I don’t know if you’ve run into this, but pretty much every comic editor whose let me pitch to them says the same thing right up front: “No vampires, no serial killers.” Having been a submissions editor at an online comic company for awhile, I know exactly why they say that--the vast majority of what gets submitted is crappy vampire stories, and the vast majority of what’s left is crappy serial killer stories. In spite of this, because some deeply twisted portion of my psyche apparently wants me to fail miserably, I concocted a story about a serial-killing book editor who runs into a vampire.

In a nutshell, DONE TO DEATH is intended to be the last vampire story ever written. My goal is to utterly ruin the genre for anyone who attempts to work in it from hereon in, at least anyone who wants to approach it in anything resembling a serious light. This might upset some hardcore fans of vampire culture, but it should be welcomed with open arms by submissions editors and anyone who’s read one too many Anne Rice novels (I’ll leave it to the individual reader to decide how many is one too many.)

Shannon Wade is the editor who discovered Shelley DeMornay, the world’s greatest living vampire novelist. They had a falling out a few years back, which resulted in Shannon getting demoted to the much-loathed position of submission editor. Because her company publishes Shelley DeMornay, the vast majority of Shannon’s slush pile consists of crappy, derivative vampire stories. Shannon hates the vampire genre--hates it so much that she starts hunting down and killing people who insist on sending her this crap.

Andy is the world’s worst vampire. A stuttering, overweight loser, he was once Shelley DeMornay’s biggest fan. Her books were like religious texts to him, and he believed in them so much that he actually went out and managed to become a real vampire. He thought doing so would transform him into a confident, sexy figure, like all of Shelley’s characters. Instead, he’s been turned into an immortal stuttering, overweight loser. Someone’s going to pay for it. A lot of someones, actually.

Shannon and Andy are going to collide, and when they do, it’ll be one of the funniest or most horrific things you’ve ever read--ideally, it’ll be both.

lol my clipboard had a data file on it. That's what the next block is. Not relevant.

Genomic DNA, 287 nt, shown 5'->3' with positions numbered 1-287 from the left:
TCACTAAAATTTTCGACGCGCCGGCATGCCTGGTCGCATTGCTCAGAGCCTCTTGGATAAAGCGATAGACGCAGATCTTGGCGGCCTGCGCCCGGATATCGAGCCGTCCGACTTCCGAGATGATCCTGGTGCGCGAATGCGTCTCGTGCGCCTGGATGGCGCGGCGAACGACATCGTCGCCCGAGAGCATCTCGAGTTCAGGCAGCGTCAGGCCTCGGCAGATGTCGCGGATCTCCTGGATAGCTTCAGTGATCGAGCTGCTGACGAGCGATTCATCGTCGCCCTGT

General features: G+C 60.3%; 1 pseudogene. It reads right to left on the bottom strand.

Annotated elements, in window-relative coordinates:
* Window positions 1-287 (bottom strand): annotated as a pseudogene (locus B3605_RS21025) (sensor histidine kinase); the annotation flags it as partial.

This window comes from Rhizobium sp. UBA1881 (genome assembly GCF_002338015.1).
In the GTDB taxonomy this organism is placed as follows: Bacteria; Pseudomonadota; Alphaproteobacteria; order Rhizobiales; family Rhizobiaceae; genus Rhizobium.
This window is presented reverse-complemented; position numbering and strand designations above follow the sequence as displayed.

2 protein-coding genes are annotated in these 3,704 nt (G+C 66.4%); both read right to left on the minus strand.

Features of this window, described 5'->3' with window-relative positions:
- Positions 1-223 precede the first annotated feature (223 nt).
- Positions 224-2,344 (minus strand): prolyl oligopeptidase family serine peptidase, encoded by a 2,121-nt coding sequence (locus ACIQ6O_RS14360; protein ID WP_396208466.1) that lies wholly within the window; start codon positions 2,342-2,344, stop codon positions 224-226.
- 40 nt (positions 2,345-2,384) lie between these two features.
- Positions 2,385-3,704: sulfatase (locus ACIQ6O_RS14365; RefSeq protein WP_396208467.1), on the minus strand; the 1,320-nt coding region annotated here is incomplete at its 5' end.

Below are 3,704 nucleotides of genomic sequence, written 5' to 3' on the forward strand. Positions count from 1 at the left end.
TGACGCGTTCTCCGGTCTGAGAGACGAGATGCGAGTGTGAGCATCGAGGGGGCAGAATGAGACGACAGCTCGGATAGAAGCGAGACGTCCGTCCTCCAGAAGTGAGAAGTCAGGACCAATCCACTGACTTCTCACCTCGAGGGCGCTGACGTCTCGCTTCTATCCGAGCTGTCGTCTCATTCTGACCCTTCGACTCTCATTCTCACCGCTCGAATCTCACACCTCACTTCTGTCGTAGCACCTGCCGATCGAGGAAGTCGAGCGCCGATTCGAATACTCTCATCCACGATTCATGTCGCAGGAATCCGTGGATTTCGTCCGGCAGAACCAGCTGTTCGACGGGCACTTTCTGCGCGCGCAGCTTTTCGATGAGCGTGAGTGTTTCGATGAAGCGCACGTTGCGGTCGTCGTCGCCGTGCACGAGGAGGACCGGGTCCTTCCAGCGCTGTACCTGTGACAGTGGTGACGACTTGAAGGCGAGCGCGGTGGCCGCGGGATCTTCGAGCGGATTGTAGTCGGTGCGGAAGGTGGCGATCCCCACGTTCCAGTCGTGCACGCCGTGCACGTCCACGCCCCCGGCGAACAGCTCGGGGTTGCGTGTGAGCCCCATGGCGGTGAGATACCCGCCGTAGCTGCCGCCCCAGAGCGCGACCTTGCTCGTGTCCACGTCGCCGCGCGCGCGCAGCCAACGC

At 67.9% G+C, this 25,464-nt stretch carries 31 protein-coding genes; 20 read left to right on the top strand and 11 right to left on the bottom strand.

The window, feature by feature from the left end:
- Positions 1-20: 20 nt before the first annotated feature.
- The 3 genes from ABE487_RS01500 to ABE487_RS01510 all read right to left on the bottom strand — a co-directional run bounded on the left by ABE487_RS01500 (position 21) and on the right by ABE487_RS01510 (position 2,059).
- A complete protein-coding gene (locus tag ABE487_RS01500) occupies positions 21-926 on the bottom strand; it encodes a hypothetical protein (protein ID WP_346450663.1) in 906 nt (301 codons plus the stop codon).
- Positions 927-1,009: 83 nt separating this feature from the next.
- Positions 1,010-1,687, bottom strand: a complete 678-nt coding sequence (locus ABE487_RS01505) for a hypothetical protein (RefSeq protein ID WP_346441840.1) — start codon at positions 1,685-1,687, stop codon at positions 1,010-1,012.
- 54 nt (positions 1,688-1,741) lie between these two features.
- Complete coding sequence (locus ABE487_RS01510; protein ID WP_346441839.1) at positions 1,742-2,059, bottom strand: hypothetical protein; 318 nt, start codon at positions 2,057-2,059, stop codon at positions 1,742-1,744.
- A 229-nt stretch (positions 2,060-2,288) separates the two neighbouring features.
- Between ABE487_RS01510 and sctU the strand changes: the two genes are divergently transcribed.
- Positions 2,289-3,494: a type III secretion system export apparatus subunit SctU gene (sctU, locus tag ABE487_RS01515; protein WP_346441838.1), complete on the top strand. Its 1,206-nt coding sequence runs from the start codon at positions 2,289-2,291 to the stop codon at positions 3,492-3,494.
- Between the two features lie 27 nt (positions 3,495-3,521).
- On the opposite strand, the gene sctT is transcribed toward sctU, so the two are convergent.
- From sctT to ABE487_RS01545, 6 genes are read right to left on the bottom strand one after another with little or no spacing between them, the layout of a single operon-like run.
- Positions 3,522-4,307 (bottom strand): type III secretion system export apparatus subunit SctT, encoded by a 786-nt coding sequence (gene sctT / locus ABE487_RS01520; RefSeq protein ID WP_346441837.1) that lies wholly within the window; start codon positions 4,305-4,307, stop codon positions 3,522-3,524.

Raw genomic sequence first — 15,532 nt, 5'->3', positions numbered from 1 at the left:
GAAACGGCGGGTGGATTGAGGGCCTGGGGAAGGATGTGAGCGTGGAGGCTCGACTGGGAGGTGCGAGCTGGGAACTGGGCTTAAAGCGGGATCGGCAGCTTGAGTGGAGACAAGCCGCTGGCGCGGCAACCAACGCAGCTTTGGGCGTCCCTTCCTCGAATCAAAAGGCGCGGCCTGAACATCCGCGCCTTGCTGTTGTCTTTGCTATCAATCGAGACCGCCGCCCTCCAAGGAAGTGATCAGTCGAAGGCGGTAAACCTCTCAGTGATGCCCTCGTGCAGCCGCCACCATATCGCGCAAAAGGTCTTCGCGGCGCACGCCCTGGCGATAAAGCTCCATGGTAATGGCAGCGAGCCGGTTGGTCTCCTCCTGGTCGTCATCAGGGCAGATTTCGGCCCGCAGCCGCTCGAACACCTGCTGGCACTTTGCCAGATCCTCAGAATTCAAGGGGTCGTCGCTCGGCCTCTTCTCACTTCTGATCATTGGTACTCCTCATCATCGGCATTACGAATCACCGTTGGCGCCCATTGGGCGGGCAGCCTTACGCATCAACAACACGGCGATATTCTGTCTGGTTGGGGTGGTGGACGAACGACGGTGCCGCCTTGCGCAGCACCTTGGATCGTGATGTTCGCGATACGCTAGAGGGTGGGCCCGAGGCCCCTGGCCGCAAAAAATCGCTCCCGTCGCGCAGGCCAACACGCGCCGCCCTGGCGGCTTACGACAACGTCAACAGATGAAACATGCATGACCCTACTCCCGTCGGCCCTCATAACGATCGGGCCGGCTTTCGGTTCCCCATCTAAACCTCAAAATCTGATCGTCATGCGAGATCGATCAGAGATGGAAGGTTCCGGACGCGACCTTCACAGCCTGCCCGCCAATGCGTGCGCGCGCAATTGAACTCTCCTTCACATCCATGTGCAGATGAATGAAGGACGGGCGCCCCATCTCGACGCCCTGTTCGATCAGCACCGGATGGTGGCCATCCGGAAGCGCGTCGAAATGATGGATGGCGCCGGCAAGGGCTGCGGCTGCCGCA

The book he's talking about, Done To Death, is powered by the ultra cool art of Fiona Staples. If there's a comic shop near you, you can make them order D2D for you with a special, garlic-enhanced code: May063281. If you're an Edmontonian, be sure to look for it at Happy Harbor Comics.

Sunday, May 14, 2006

Mother's Day: Enter -- the Matriarch!

In developing my single mother superhero, the Matriarch, I found a lot of juice in the notion of putting her various senses of duty into conflict with one another. I don't claim that approaching a story this way is particularly original -- after all, Spider-Man stories are often powered by a similar ethical clash (except that in Spider-Man's case, saving the world with his extraordinary abilities clearly trumps meeting his model wife for a night on the town). Still, it seemed that pitting the need of a mother to protect her son (specifically) against the needs of a superhero to protect the world (generally) might have a certain power.

Then I began to worry it was a non-issue: I mean, aren't many of the end-goals of feminism already realized? I don't think I've ever met a person who believes a woman's place is only in the home (at least, no one who says it so I can then berate them).
...mother's day mothers day...
Since discovering places like When Fangirls Attack, I see that there is still a lot of debate, particularly in comics. Given that we're talking about a visual medium, it's not surprising that a lot of the discussion relates to how women are depicted. (I've already gotten notes protesting the look of The Matriarch, and it's only in the submission phase, but I'm very happy with the way Steven and Luisa bring Sherry to life; there is a certain allure, for me at least, in subverting the usual cliches of the women who populate comics, but I scratch that itch every week with the character Gerd in my webcomic, Elf-Help).

Anyway, just musing out loud -- and glad to see that so many other folks out there are too.

Links to penciled pages of The Matriarch can be found here. (If you'd like to see the ten pages we've finished, drop me a note).